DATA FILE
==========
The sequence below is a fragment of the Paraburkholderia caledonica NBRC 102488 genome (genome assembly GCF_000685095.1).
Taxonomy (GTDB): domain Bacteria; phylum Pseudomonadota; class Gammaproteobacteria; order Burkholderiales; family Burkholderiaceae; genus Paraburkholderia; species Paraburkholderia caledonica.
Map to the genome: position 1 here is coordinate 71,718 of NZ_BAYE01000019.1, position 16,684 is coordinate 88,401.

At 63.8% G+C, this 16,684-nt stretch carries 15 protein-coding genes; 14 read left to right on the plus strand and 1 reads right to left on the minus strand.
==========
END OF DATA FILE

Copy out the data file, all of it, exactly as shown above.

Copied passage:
The sequence below is a fragment of the Paraburkholderia caledonica NBRC 102488 genome (genome assembly GCF_000685095.1).
Taxonomy (GTDB): domain Bacteria; phylum Pseudomonadota; class Gammaproteobacteria; order Burkholderiales; family Burkholderiaceae; genus Paraburkholderia; species Paraburkholderia caledonica.
Map to the genome: position 1 here is coordinate 71,718 of NZ_BAYE01000019.1, position 16,684 is coordinate 88,401.

At 63.8% G+C, this 16,684-nt stretch carries 15 protein-coding genes; 14 read left to right on the plus strand and 1 reads right to left on the minus strand.